America’s manufacturing heyday is gone and so are millions of jobs, lost to modernization. Despite what Treasury Secretary Steven Mnuchin might think, the National Bureau of Economic Research and Silicon Valley executives, among many others, know it’s already happening.
But how soon automation will replace workers is not the real problem. The real threat to American jobs will come if China does it first.
Since the year 2000, the U.S. has lost five million manufacturing jobs. An estimated 2.4 million jobs went to low-wage workers in China and elsewhere between 1999 and 2011. The remainder fell victim to gains in efficiency of production and automation, making many traditional manufacturing jobs obsolete.
Though more than a million jobs have returned since the 2008 recession, the net loss has devastated the lives of millions of people and their families. Some blame robotics, others globalization. It turns out that those forces work together and have been equally hurtful to manufacturing jobs. The car industry, for example, imports more and more parts from abroad, while automating their assembly in the U.S.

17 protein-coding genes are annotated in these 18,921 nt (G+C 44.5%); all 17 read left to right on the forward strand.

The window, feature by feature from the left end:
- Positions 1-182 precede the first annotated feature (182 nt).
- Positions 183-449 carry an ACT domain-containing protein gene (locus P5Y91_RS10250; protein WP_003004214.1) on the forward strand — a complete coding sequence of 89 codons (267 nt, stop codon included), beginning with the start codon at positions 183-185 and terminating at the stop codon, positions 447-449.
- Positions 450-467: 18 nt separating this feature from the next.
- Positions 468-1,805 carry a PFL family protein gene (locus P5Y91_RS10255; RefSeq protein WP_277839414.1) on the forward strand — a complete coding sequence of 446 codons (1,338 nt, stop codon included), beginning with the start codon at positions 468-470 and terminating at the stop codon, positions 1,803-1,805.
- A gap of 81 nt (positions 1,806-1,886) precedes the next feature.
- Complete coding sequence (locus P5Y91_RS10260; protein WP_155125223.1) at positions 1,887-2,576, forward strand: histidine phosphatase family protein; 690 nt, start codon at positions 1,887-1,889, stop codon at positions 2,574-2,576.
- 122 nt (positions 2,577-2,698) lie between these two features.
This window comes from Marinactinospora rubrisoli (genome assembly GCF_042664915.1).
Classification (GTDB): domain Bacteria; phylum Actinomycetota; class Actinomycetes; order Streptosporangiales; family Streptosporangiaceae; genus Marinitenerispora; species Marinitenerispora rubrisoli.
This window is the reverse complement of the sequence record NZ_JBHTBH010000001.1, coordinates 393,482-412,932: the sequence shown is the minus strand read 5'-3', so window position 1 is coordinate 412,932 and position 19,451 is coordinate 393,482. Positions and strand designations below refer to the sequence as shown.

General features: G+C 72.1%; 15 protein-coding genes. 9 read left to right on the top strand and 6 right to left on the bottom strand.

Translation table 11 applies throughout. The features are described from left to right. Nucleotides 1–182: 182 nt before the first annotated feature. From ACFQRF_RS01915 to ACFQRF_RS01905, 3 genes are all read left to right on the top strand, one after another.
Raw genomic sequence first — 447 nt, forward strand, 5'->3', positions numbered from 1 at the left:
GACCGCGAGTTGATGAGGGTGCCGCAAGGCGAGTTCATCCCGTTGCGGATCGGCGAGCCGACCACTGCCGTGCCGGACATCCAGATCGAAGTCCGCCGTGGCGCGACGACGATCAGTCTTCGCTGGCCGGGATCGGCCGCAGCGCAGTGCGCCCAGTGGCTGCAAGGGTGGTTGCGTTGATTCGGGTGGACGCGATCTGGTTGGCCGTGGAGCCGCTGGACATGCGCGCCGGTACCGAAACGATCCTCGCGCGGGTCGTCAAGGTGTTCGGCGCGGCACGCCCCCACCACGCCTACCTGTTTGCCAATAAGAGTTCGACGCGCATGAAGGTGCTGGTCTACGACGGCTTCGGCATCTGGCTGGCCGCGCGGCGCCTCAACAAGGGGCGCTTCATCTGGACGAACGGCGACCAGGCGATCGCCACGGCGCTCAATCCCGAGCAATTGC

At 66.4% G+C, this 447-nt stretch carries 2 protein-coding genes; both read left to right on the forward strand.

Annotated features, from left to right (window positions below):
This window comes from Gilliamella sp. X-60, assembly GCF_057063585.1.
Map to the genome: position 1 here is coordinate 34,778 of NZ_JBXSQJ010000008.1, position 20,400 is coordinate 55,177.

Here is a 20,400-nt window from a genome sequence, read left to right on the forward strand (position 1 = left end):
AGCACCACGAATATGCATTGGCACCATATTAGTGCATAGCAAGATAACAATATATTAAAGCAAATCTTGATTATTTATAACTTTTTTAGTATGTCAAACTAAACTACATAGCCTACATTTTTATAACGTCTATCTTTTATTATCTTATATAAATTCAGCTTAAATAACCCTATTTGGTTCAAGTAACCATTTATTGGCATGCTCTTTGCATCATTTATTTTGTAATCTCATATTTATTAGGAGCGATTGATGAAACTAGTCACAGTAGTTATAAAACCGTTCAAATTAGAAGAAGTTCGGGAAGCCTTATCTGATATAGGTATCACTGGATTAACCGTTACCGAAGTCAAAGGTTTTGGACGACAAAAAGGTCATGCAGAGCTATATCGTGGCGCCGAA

As a robotics researcher and educator, I strongly advocate that the best way to get those jobs back is to build on our existing strengths, remaining a leader in manufacturing efficiency and doing the hard work to further improve our educational and social systems to cope with a changing workforce. Particularly when looking at what’s happening in China, it’s clear we need to maintain America’s international competitiveness, as we have done since the beginning of industrialization.
Yet China has also emerged as the largest growth market for robotics. Chinese companies bought more than twice as many industrial robots (68,000) in 2015 than American companies did (27,000). China’s Midea—an appliance manufacturer—just purchased the German robotic powerhouse Kuka.
China has understood that its competitive advantage of cheap labor will not last forever. Instead, labor costs will rise as its economy develops. Look at Foxconn, for example, the Taiwanese manufacturing contractor of the iPhone known for the high-pressure work environment at its plants in China. The company already uses more than 60,000 robots, and has said it wants to use as many as a million robots.
That’s a bold goal, especially…